After drugs digital advertising fraud is now large enough to attract the attention of the mob
The advertising business just gets more and more disrupted on an almost daily basis – goodness knows what will happen when City analysts find out…organised crime has..
From eConsultancy “Ad fraud is not a new topic, but as some U.S. Senators who are members of the powerful Senate Banking Committee see it, action is needed to prevent ad fraud from ballooning into one of organized crime’s most lucrative businesses.
In a letter to the Federal Trade Commission (FTC) urging the agency to look into ad fraud, the Senators suggested “It remains to be seen whether voluntary, market-based oversight is sufficient to protect consumers and advertisers from digital advertising fraud.”
The Senators are concerned that ad fraud, which is estimated to be costing advertisers billions annually, could eventually lead companies to pass the costs of fraud on to consumers in the form of higher prices.
They are also concerned that as fraudsters flood the online ad market, consumers will be at greater risk of having personal information stolen and abused.
“Here’s an amazing fact: by 2025, the digital ad market could be 2nd only to drug trafficking as largest revenue source for organized crime” – Mark Warner (@MarkWarner)
While digital ad fraud has been around in some form or another since digital ads first appeared, it appears to be becoming more lucrative and complex.
There’s more digital ad inventory than ever, and many advertisers are pouring more and more money into digital spend. At the same time, publishers and advertisers have embraced programmatic ad buying.
According to Senator Mark Warner of Virginia, this makes for a dangerous combination. He told the Wall Street Journal…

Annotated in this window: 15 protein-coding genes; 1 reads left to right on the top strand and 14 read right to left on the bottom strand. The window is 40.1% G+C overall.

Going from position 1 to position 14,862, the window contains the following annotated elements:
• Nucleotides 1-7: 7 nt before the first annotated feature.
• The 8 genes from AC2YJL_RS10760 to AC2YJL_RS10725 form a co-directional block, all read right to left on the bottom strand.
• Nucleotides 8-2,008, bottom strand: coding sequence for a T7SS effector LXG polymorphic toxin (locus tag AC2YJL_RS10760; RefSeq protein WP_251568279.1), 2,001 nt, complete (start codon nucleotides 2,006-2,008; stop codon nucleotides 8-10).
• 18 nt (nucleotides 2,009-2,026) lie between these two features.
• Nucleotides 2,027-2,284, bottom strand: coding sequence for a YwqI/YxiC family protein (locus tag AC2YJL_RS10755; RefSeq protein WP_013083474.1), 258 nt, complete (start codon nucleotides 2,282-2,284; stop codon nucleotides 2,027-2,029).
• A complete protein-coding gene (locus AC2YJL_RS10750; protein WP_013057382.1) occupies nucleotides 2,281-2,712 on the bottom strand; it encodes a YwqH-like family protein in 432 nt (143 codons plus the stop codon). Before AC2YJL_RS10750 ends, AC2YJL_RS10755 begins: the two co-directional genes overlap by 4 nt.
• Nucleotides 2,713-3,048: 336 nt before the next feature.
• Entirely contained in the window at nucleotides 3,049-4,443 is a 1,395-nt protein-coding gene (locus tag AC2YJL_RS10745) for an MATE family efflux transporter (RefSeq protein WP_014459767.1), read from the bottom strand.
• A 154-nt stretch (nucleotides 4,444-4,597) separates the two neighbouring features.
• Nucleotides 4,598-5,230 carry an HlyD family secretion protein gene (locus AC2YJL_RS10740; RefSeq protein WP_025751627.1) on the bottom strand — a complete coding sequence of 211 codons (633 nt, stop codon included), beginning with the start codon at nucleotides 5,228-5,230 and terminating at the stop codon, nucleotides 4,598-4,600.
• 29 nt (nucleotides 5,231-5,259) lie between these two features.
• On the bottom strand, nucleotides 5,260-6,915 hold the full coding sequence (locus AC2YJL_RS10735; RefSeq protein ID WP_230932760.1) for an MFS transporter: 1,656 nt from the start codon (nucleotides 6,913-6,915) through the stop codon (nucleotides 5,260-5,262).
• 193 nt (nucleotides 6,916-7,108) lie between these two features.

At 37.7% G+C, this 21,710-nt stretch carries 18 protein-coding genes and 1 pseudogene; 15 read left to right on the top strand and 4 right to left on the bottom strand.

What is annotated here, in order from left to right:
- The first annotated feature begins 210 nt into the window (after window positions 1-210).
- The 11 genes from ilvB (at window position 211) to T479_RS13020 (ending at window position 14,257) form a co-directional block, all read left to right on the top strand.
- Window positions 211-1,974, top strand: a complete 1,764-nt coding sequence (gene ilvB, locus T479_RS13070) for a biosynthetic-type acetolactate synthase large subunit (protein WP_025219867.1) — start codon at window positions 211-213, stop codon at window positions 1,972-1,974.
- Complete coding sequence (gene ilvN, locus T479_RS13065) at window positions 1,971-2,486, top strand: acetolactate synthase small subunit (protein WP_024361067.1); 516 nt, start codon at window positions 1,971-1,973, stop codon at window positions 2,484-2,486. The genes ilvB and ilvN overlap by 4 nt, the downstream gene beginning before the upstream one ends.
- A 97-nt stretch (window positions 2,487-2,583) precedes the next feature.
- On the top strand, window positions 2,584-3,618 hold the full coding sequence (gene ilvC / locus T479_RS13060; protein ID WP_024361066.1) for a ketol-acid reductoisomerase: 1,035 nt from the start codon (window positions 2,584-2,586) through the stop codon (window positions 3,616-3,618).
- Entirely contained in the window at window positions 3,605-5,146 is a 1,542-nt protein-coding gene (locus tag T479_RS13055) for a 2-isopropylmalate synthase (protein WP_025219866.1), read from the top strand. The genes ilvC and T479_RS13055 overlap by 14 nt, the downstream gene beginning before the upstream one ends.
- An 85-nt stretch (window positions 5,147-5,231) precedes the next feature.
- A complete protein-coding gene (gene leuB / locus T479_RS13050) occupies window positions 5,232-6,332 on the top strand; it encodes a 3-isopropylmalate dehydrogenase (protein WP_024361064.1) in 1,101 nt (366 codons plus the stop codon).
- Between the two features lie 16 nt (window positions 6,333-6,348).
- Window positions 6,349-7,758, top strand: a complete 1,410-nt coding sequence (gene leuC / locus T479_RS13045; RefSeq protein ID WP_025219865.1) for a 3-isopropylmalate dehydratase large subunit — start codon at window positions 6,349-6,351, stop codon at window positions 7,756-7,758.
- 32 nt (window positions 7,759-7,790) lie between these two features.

“This is a $60 billion industry, and some of the fraud numbers suggest that 10% of that is being wasted. And you’re seeing some of the same tools [we saw] in stock manipulation. This needs to be looked at.”
Warner likens the ad fraud problem to the 2008 financial crisis, and suggests that “some of the tech community has swept this under the rug,” though he admits that he and other lawmakers have a lot to learn about the subject before the possibility of legislation should be put on the table.
But is ad fraud really a problem that can legitimately be compared to drug trafficking? That isn’t so clear.
The industry is well aware of the issue, and many parties are working to mitigate it.
The good news is that digital advertising is one of the most accountable forms of advertising, so prudent advertisers have many opportunities to ensure that they’re not being taken for a ride.
So what explains the fact that advertisers are estimated to be spending billions on fraudulent ads that aren’t being seen by real people? It’s simple: in most cases, ad prices reflect advertisers’ knowledge that fraud and ad blockers will prevent 100% view ability.”…more…